Renegotiation-Proof Contracting, Disclosure, and Incentives for Efficient Investment
University of Texas at Dallas - Naveen Jindal School of Management
Indiana University - Kelley School of Business - Department of Finance
Philip H. Dybvig
Washington University in Saint Louis - John M. Olin Business School
June 13, 2007
AFA 2006 Boston Meetings
Disclosure by firms would seem to reduce the informational asymmetry that is a cause of investment inefficiency in firms. However, the effect of disclosure is subtle, especially when the link between disclosure and firm value is endogenous and depends on incentives within the firm. We analyze various disclosure regimes and determine which ones are effective in a model with optimal renegotiation-proof contracts. Disclosing only accepted contracts is not effective, but either full transparency of all compensation negotiations or, more reasonably, additional disclosure of a forward-looking announcement is effective. The model is robust to renegotiation in equilibrium and is also robust to changing who offers any renegotiation. The analysis illuminates optimal disclosure regulation. For example, it tells us that allowing forward-looking disclosure is beneficial provided we are in an environment that produces the optimal contract, which gives the manager an incentive for truth-telling.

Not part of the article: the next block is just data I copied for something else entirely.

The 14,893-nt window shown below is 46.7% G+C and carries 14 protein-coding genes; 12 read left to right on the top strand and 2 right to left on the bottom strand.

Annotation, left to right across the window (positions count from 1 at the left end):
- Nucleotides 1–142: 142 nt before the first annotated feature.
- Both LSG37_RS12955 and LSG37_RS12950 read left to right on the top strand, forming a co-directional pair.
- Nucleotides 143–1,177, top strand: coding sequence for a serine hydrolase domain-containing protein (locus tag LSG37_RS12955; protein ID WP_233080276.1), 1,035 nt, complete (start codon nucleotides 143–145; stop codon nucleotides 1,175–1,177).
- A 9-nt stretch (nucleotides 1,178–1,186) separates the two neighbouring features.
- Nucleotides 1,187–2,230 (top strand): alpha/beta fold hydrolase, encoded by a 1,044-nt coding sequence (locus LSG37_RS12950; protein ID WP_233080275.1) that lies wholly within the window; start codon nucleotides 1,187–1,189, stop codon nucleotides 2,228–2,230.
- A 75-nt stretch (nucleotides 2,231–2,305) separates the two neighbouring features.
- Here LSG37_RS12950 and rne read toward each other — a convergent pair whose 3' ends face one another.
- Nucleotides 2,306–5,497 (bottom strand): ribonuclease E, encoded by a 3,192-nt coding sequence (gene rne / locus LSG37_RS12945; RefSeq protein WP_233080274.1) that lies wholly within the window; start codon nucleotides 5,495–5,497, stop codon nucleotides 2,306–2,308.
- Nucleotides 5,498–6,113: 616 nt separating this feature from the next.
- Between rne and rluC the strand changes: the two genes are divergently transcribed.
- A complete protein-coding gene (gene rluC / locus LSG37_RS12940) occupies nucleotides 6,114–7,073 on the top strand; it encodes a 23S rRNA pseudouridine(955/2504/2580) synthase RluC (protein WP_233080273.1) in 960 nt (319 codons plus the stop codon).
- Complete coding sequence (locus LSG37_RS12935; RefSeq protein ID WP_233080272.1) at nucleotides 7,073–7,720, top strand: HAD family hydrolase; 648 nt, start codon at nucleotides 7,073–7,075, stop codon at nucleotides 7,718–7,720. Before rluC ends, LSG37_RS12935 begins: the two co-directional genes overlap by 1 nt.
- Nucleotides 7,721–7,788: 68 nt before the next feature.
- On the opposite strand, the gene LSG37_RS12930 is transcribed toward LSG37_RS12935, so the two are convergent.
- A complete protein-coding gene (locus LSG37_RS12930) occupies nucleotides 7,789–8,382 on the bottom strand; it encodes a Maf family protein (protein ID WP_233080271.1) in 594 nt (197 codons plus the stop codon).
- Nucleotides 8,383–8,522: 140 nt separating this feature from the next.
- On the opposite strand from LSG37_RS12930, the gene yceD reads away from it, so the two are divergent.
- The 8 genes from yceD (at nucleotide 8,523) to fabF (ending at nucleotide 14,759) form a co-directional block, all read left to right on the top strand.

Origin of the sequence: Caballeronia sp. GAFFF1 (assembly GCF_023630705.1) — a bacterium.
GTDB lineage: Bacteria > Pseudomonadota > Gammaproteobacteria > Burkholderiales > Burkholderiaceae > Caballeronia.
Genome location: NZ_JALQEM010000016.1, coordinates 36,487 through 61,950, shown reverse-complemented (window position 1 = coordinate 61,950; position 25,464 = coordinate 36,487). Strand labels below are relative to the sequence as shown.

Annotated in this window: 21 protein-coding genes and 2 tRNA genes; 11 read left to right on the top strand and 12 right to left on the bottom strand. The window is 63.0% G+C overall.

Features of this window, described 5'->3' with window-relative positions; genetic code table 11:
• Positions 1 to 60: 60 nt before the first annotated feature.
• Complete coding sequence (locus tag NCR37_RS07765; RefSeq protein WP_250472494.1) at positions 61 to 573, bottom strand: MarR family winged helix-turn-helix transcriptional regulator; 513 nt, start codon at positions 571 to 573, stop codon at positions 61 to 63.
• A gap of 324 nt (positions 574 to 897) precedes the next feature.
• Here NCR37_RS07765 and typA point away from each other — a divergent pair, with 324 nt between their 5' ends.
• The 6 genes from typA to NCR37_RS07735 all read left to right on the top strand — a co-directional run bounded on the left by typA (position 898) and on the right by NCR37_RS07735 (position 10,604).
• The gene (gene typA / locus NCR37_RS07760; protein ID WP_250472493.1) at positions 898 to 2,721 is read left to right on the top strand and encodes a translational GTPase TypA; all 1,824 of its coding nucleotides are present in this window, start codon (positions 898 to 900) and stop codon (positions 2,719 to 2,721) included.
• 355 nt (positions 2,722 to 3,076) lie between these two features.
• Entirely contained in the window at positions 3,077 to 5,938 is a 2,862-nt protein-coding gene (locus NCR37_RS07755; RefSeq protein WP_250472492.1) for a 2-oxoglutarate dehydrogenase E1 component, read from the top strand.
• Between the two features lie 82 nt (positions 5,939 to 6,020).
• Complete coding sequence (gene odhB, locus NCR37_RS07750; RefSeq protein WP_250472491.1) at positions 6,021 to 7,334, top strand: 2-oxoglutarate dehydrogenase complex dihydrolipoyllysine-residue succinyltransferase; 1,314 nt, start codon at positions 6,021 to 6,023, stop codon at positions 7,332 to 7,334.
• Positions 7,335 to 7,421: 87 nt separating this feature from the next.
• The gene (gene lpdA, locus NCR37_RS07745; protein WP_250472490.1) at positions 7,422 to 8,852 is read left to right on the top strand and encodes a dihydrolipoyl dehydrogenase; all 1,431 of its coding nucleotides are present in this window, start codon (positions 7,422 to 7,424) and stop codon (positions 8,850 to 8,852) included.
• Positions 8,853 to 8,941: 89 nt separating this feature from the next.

Number of Pages in PDF File: 34
Keywords: Investment efficiency, compensation disclosure, earnings forecasts, optimal contracting, renegotiation-proofness
JEL Classification: G38, M41, M52
Date posted: February 3, 2005
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